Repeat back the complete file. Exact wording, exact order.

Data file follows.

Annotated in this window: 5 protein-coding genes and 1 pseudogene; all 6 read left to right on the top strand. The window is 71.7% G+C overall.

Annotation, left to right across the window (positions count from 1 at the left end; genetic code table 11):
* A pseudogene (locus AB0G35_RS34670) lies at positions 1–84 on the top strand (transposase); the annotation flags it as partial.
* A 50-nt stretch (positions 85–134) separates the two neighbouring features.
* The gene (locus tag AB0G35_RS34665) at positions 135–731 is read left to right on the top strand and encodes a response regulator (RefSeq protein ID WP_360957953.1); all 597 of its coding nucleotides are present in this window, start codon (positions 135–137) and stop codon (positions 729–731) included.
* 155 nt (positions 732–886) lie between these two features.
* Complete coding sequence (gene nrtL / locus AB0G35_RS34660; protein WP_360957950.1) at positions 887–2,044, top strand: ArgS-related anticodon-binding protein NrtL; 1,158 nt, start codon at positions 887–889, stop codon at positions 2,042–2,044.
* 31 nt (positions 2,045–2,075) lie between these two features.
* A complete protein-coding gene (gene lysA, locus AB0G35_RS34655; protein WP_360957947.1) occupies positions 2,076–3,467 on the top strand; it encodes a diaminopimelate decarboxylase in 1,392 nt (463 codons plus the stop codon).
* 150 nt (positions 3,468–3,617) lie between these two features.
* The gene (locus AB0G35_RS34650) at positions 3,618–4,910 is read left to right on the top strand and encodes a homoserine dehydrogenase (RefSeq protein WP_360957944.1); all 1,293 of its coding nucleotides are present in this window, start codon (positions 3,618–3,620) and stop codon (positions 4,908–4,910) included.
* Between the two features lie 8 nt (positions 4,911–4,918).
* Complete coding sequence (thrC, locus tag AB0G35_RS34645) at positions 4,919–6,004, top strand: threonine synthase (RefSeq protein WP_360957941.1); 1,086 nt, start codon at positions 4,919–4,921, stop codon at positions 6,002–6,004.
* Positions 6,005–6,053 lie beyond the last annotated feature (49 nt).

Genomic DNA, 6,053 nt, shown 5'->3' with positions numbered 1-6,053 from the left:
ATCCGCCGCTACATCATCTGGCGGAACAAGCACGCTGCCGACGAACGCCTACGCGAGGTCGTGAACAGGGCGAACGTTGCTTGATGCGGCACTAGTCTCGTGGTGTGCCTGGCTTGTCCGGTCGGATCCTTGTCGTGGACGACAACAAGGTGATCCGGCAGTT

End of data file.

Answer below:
Annotated in this window: 5 protein-coding genes and 1 pseudogene; all 6 read left to right on the top strand. The window is 71.7% G+C overall.

Annotation, left to right across the window (positions count from 1 at the left end; genetic code table 11):
* A pseudogene (locus AB0G35_RS34670) lies at positions 1–84 on the top strand (transposase); the annotation flags it as partial.
* A 50-nt stretch (positions 85–134) separates the two neighbouring features.
* The gene (locus tag AB0G35_RS34665) at positions 135–731 is read left to right on the top strand and encodes a response regulator (RefSeq protein ID WP_360957953.1); all 597 of its coding nucleotides are present in this window, start codon (positions 135–137) and stop codon (positions 729–731) included.
* 155 nt (positions 732–886) lie between these two features.
* Complete coding sequence (gene nrtL / locus AB0G35_RS34660; protein WP_360957950.1) at positions 887–2,044, top strand: ArgS-related anticodon-binding protein NrtL; 1,158 nt, start codon at positions 887–889, stop codon at positions 2,042–2,044.
* 31 nt (positions 2,045–2,075) lie between these two features.
* A complete protein-coding gene (gene lysA, locus AB0G35_RS34655; protein WP_360957947.1) occupies positions 2,076–3,467 on the top strand; it encodes a diaminopimelate decarboxylase in 1,392 nt (463 codons plus the stop codon).
* 150 nt (positions 3,468–3,617) lie between these two features.
* The gene (locus AB0G35_RS34650) at positions 3,618–4,910 is read left to right on the top strand and encodes a homoserine dehydrogenase (RefSeq protein WP_360957944.1); all 1,293 of its coding nucleotides are present in this window, start codon (positions 3,618–3,620) and stop codon (positions 4,908–4,910) included.
* Between the two features lie 8 nt (positions 4,911–4,918).
* Complete coding sequence (thrC, locus tag AB0G35_RS34645) at positions 4,919–6,004, top strand: threonine synthase (RefSeq protein WP_360957941.1); 1,086 nt, start codon at positions 4,919–4,921, stop codon at positions 6,002–6,004.
* Positions 6,005–6,053 lie beyond the last annotated feature (49 nt).

Genomic DNA, 6,053 nt, shown 5'->3' with positions numbered 1-6,053 from the left:
ATCCGCCGCTACATCATCTGGCGGAACAAGCACGCTGCCGACGAACGCCTACGCGAGGTCGTGAACAGGGCGAACGTTGCTTGATGCGGCACTAGTCTCGTGGTGTGCCTGGCTTGTCCGGTCGGATCCTTGTCGTGGACGACAACAAGGTGATCCGGCAGTT